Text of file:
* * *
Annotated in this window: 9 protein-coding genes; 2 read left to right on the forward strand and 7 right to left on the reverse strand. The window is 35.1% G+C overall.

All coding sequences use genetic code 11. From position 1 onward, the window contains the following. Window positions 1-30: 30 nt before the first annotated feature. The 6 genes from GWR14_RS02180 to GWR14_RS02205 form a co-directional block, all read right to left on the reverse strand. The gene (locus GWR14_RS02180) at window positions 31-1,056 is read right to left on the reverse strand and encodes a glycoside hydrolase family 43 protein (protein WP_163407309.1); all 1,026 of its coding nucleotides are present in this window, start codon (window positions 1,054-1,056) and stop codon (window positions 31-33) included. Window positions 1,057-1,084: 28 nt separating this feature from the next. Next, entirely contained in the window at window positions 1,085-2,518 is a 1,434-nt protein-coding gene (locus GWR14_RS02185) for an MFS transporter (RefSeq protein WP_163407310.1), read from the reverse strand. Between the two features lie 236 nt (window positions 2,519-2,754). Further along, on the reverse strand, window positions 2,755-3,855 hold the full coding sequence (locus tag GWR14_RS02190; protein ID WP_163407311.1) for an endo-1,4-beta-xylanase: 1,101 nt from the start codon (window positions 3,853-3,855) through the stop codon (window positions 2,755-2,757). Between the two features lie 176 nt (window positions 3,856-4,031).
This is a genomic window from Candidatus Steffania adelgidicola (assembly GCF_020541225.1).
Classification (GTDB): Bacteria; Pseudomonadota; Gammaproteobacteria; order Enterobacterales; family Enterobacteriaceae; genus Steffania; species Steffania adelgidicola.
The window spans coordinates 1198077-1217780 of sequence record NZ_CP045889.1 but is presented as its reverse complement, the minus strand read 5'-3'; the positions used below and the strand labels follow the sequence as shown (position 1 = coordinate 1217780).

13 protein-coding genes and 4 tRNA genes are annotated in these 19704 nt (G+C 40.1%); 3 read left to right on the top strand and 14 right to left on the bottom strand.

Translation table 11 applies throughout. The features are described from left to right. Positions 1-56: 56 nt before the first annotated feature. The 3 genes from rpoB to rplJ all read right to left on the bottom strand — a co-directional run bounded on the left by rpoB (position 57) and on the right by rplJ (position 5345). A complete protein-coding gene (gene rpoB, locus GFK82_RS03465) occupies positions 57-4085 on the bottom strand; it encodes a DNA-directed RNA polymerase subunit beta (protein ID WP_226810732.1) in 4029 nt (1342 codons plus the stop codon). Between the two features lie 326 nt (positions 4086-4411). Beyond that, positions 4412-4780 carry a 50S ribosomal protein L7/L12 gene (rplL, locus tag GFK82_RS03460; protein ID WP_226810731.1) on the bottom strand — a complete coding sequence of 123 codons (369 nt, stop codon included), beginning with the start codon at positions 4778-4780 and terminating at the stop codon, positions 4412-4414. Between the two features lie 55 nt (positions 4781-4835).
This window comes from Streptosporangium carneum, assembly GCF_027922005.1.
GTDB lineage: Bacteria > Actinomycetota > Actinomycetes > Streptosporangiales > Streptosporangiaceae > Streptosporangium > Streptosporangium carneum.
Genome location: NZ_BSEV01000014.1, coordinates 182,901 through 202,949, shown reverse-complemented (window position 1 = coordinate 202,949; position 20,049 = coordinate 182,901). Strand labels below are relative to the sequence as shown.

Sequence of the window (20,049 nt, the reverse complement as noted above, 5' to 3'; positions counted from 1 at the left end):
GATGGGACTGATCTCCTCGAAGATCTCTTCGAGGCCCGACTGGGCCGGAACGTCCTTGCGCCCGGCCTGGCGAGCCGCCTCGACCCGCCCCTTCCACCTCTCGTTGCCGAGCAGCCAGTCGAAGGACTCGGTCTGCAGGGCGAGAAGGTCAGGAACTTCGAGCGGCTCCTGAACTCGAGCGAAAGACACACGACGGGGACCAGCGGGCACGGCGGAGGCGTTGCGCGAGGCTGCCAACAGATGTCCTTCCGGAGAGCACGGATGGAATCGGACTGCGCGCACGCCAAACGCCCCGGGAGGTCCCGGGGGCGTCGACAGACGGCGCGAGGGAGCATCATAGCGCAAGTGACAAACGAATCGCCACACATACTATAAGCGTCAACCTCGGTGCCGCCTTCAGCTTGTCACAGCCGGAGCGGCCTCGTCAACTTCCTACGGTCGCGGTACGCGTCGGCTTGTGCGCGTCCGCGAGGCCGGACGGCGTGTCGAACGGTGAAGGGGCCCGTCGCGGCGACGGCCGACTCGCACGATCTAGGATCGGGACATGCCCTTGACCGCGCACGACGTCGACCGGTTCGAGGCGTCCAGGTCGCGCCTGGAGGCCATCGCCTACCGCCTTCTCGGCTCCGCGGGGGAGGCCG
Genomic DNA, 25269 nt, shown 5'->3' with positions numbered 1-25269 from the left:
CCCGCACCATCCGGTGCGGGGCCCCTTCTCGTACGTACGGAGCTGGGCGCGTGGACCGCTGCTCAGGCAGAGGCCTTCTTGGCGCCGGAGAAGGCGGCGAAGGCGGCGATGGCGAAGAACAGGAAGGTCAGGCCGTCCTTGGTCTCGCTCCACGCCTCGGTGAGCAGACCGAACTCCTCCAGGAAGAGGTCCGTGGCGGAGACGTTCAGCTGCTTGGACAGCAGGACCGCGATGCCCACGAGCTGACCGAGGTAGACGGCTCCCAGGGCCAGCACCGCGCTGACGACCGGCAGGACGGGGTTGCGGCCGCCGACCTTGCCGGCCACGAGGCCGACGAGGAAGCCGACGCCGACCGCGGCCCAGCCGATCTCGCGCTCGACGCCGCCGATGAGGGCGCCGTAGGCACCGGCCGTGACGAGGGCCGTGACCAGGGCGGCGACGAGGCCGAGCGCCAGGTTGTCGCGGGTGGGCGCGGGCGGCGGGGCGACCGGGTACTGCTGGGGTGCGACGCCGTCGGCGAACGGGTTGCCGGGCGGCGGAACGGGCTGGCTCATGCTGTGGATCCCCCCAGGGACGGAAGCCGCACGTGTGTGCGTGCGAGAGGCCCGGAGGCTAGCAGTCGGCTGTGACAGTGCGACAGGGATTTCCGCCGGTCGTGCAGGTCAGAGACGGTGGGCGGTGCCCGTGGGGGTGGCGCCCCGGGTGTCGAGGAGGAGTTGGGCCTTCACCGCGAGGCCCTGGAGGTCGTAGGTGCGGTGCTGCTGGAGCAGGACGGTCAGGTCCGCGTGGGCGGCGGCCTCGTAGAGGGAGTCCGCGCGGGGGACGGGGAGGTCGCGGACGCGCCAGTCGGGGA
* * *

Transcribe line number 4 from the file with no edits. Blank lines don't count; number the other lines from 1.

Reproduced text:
Classification (GTDB): Bacteria; Pseudomonadota; Gammaproteobacteria; order Enterobacterales; family Enterobacteriaceae; genus Steffania; species Steffania adelgidicola.